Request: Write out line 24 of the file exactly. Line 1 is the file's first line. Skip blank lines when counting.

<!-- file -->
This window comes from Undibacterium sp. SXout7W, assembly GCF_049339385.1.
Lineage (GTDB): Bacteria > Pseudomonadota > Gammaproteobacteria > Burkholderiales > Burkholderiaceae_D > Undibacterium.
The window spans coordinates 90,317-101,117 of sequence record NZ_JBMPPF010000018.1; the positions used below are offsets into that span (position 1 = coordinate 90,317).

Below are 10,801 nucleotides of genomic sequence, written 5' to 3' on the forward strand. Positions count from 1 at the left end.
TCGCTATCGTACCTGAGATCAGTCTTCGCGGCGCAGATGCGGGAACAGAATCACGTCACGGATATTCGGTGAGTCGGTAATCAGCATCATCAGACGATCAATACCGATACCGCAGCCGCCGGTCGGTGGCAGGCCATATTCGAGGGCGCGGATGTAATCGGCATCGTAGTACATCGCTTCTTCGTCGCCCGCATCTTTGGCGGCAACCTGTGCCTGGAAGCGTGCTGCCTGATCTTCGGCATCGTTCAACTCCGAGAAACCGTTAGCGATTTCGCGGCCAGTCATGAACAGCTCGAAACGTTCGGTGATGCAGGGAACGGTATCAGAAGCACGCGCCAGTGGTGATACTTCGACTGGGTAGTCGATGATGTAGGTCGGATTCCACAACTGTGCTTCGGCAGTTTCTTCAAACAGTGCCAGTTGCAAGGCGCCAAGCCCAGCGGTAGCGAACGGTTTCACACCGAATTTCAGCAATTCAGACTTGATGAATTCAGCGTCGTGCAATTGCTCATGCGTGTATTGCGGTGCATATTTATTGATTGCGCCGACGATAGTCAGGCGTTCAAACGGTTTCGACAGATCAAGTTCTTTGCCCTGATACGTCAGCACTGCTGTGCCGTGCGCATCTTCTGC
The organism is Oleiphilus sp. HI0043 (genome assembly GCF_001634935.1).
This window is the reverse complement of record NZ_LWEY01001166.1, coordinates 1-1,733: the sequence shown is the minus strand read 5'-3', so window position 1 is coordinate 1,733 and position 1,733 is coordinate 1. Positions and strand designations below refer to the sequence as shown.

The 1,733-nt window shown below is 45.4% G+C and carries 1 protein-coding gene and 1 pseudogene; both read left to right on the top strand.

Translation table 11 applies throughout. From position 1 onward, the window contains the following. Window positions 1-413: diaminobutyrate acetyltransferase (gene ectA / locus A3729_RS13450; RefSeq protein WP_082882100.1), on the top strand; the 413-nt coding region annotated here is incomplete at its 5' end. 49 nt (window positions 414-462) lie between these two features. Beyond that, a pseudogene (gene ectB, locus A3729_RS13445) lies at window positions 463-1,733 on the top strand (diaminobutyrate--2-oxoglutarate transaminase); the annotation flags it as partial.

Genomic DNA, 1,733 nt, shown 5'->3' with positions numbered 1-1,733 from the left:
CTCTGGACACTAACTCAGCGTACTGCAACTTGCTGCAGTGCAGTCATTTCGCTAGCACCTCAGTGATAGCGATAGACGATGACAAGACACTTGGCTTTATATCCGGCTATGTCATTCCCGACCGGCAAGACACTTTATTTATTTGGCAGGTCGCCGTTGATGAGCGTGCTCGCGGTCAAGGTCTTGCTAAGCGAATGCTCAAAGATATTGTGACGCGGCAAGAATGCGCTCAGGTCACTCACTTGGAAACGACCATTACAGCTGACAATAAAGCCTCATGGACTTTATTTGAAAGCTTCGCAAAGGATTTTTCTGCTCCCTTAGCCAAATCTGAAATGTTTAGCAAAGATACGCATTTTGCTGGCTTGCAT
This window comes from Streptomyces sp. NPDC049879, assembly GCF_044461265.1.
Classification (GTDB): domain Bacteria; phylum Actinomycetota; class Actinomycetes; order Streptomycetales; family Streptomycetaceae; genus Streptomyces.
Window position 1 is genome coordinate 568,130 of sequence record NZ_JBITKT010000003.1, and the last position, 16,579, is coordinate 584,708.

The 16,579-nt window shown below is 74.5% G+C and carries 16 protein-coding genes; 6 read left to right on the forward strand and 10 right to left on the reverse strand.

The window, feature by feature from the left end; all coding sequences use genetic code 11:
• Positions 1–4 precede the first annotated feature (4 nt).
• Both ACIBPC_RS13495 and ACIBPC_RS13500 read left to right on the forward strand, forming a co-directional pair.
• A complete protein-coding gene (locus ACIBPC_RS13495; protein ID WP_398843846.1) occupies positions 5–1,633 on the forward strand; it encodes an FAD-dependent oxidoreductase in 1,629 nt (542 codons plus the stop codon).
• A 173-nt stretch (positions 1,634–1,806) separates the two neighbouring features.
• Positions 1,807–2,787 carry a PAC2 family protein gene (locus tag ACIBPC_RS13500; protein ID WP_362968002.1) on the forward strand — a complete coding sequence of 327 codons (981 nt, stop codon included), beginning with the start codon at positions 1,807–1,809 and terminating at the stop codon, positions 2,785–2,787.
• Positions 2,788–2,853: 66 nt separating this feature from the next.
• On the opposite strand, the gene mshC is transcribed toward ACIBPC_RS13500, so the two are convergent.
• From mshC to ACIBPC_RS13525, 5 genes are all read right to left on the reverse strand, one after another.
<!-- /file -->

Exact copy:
• From mshC to ACIBPC_RS13525, 5 genes are all read right to left on the reverse strand, one after another.